Federal Judge Orders Removal Of Green Mountain Lookout
Closed forever? A federal judge's ruling orders the removal of the recently restored Green Mountain Lookout. Photo courtesy of the U.S. Forest Service.
The historic Green Mountain Lookout might be breathing its last. On March 27, Federal District Judge John Coughenor ordered that the Green Mountain Lookout be removed.
Built in 1933, the lookout, which is on the National Register of Historic Places, was used for decades to spot fires in the North Mount Baker-Snoqualmie National Forest. Since the mid-1980s the structure has been a popular destination for hikers venturing in from the Suiattle River Road (this road has been closed due to flooding since 2006).
However, decades of heavy snow, rain and mountain sun weathered the lookout and its foundation. A failed 2002 attempt to repair the foundation led to the Forest Service helicoptering the structure to Darrington, where it was restored by volunteers. Seventy-five percent of the original structure's materials were used in the restoration project, and in 2009, it was helicoptered back to its former perch.
In 2010, Montana-based Wilderness Watch sued to force removal of the structure, contending that the project violated the Wilderness Act's ban on structure and motorized equipment and did not comply with procedural requirements outlined in the National Environmental Policy Act (NEPA). And on Tuesday, Judge Coughenor ruled in Wilderness Watch's favor. Peter Forbes, Darrington District Ranger told me, "The judge made his decision on March 27, and we received the ruling today. We have 60 days to review the decision and determine whether to appeal, as well as how to apply with the Court's decision."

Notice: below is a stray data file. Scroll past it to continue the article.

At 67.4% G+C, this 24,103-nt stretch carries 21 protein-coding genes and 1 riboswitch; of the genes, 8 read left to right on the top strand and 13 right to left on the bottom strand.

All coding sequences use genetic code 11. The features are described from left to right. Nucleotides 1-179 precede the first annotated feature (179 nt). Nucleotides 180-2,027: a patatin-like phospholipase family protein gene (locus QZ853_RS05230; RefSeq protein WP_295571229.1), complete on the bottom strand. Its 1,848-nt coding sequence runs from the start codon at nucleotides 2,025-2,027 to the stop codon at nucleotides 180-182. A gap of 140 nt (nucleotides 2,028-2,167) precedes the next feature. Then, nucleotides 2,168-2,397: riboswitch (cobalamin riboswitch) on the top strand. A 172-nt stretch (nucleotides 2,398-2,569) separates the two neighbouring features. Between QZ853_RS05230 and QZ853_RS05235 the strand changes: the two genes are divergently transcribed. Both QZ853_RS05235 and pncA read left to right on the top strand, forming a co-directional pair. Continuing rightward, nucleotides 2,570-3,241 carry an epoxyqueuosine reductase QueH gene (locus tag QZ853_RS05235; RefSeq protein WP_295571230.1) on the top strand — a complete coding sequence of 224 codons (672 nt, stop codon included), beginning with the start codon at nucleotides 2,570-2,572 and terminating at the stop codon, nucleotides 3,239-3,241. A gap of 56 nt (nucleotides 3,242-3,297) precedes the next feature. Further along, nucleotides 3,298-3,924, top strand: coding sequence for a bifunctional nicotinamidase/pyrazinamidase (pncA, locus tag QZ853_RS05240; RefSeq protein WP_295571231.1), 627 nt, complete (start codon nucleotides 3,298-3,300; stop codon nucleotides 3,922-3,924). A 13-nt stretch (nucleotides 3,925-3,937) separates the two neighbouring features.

Appeal is certainly one option that the Forest Service has in this case. According to Brian Turner, Senior Field Officer/Attorney in the National Trust for Historic Preservation's San Francisco Field Office, "It's unclear as to whether there will be an appeal. The U.S. Attorney will make the case for an appeal to the Solicitor General, and they'll make a decision based on that." Turner continued, "A small silver lining of this case is that the ruling clarifies that the meaning of the word "historic" as used in the Wilderness Act can refer to man-made as well as natural history. This decision is not the death of historic structures in wilderness."
Lookouts are a deep part of the post-settlement history of the Pacific Northwest. These solitary buildings in their rarified environments are a touchstone to others who have explored these peaks before us. For decades, they housed hard workers, loners, wilderness mystics, and in the case of the North Cascades lookouts, poets. Should the Forest Service decline to appeal this decision, one more piece of that history will pass, and we'll be poorer for it.